If your smoke detector is blinking red, it means that the batteries are low. While this can happen with all smoke detectors, it's more often the case with First Alert smoke detectors, since they are known for their exceptionally long battery life.
New tech in the house can sometimes take a little bit of time to get familiar with. Luckily, if your First Alert carbon monoxide alarm is holding a steady red light, this means that it is operating normally.
First Alert and BRK alarms have a power indicator light to show you that your alarm is receiving power. Some alarms have a red or green light that blinks every few minutes, while other models blink rapidly or shine a solid light. The light isn't a cause for concern unless the alarm is also beeping or chirping.
The system may need to be reset if you have changed the batteries or switched off the power. There is a red reset button in most alarms. If that doesn't work, hold it down for 15 to 20 seconds.
Smoke Detector Flashing Red
Blinking could mean that the detector needs batteries, but more often than not it means that something more serious is going on. The sensor may be dirty or needs to be replaced, or there might be a wiring issue.
The green LED (when illuminated) indicates the presence of AC power. The red LED has four modes of operation: Standby Condition: The red LED will flash every 30-40 seconds to indicate that the smoke alarm is operating properly.
As the battery in a smoke alarm gets weak, the smoke alarm will “chirp” about once a minute to let you know that the battery needs to be replaced. Note: Only the device with a low battery will chirp. The other interconnected alarms should be silent.
If your detector or alarm has a blinking or steady light with no audible alarm sound, this typically indicates that the unit is receiving power.
This battery characteristic can cause a smoke alarm to enter the low battery chirp mode when air temperatures drop. Most homes are the coolest between 2 a.m. and 6 a.m. That's why the alarm may sound a low-battery chirp in the middle of the night, and then stop when the home warms up a few degrees.
1 beep every minute: This means that the alarm has low batteries and you should replace them. 3 beeps every minute: This means the alarm has encountered a malfunction and needs replacement. 5 beeps every minute: This means your alarm has reached the end of its life and needs to be replaced with a new alarm.
It is important to test this unit every week to make sure it is working properly. Using the test button is the recommended way to test this Smoke/CO Alarm. You can test this Smoke/CO Alarm: Press and hold the Test/Silence button 3-5 seconds until unit starts to alarm.
Clear Residual Charge to Stop the Chirp
Remove the alarm from your ceiling or wall. Open the cover and take out the battery. Press and hold the test button for 15-30 seconds. This will fully reset the smoke alarm and drain any charge left inside.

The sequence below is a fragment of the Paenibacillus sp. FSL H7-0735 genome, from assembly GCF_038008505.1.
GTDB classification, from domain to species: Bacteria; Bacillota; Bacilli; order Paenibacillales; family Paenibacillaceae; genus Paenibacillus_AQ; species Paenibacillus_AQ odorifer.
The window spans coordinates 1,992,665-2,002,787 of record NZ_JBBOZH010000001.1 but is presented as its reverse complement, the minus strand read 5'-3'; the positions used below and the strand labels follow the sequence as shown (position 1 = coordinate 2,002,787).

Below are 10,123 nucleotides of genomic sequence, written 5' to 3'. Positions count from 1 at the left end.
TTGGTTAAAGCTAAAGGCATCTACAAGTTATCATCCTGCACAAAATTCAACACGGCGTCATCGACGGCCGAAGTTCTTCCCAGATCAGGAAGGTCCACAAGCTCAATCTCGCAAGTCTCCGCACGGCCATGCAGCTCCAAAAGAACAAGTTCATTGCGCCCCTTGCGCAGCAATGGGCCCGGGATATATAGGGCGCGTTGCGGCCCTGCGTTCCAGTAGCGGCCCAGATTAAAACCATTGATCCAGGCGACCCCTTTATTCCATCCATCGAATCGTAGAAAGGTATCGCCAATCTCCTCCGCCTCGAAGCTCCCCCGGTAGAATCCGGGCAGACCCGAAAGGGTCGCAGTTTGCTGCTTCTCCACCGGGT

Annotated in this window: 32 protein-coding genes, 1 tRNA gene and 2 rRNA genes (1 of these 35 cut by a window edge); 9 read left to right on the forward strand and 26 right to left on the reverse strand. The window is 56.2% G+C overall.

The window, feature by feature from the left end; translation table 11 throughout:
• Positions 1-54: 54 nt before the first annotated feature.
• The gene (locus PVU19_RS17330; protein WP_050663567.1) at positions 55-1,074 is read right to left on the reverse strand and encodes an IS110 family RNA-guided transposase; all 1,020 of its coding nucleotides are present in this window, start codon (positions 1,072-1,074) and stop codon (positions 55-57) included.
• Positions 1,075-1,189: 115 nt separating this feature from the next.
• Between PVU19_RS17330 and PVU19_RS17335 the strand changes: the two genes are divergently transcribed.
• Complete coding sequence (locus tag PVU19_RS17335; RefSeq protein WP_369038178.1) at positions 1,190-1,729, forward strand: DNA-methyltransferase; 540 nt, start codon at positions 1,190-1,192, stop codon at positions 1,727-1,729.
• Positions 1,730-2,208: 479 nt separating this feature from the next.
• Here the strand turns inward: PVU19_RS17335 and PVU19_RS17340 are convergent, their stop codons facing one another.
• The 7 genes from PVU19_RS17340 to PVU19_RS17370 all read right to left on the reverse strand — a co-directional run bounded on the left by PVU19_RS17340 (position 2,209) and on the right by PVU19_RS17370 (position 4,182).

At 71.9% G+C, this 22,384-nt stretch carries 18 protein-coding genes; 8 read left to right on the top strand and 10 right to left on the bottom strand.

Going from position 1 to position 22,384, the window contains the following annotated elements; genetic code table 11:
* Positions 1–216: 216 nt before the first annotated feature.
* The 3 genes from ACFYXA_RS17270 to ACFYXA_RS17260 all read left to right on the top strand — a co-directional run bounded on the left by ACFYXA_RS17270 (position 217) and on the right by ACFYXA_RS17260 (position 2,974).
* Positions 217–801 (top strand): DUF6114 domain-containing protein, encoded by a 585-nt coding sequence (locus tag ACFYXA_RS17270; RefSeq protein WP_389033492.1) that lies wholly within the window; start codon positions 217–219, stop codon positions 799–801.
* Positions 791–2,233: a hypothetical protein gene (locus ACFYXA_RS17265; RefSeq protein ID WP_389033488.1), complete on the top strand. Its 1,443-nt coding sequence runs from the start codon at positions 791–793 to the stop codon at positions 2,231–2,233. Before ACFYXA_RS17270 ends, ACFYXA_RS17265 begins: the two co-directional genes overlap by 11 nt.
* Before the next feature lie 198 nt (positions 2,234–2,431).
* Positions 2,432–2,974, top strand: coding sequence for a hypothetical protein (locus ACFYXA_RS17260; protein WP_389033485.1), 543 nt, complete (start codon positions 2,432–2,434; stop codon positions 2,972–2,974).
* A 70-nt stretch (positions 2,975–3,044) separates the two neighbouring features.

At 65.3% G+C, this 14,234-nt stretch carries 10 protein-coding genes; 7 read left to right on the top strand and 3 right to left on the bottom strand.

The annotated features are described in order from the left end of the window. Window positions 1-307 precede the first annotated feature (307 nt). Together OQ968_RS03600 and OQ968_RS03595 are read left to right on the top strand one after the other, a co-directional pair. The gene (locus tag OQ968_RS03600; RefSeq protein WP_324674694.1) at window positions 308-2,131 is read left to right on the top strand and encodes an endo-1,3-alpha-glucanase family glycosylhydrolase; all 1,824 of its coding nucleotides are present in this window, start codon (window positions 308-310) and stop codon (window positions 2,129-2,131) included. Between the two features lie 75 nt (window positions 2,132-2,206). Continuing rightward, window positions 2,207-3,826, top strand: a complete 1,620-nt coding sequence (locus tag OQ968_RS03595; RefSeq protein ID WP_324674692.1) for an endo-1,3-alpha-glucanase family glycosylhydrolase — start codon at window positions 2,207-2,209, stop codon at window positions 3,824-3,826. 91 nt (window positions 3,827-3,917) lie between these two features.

Power interruptions are common in areas where utility companies switch grids in the early hours of the morning. In AC or AC/DC smoke alarms, a loose hot wire connection can intermittently disconnect power to the smoke alarm. The effect is the same as a power failure. When power is restored, the units may alarm briefly.
A flashing green light means that the smoke detector is getting the right amount of power supply. Basically, the green light indicates that the smoke detector is active. Red Light: The red light can indicate more than just an emergency threat. Your smoke detector blinking red could mean more than one thing.
The smoke alarm is desensitized by pushing the Test/Hush button on the smoke alarm cover. If the smoke is not too dense, the alarm will silence immediately and the red LED blinks every 10 seconds. This indicates that the alarm is in a temporarily desensitized condition.
It's time to change the battery
Low batteries are the most common reason smoke detectors beep or send a trouble signal to your security panel, when there is no smoke or fire. As the battery weakens, the device will beep regularly to let you know it's time to replace it.
Yellow – Typically, the yellow light indicates that the battery of the smoke detector is low thus needing replacement.
Dust, Dirt and Environmental Smoke
Dust and dirt that comes from activities like remodeling may set off your smoke alarms. To clean your smoke alarm, open it up carefully, and look inside for dust or dirt. Use a vacuum attachment or electronic aerosol cleaner to remove dust particles.
If your hardwired machines continue to beep in the absence of a battery, it's most likely because the backup battery has become active. Keep in mind that a backup battery unit is only available with a hardwired device, so if your smoke alarm is battery-only, the chirping is coming from somewhere else.
If you have changed the batteries and tried the circuit breaker, but the beeping persists, you may need to try resetting the detector(s): Use the reset button: most smoke detectors have a red reset button. Hold the reset button down for approximately 15-20 seconds.
Press and hold the test/silence button for 20 seconds. You'll find this on the front of your detector. Reconnect all power sources (reconnect the wiring or plug back into the outlet). Your alarm should now be reset.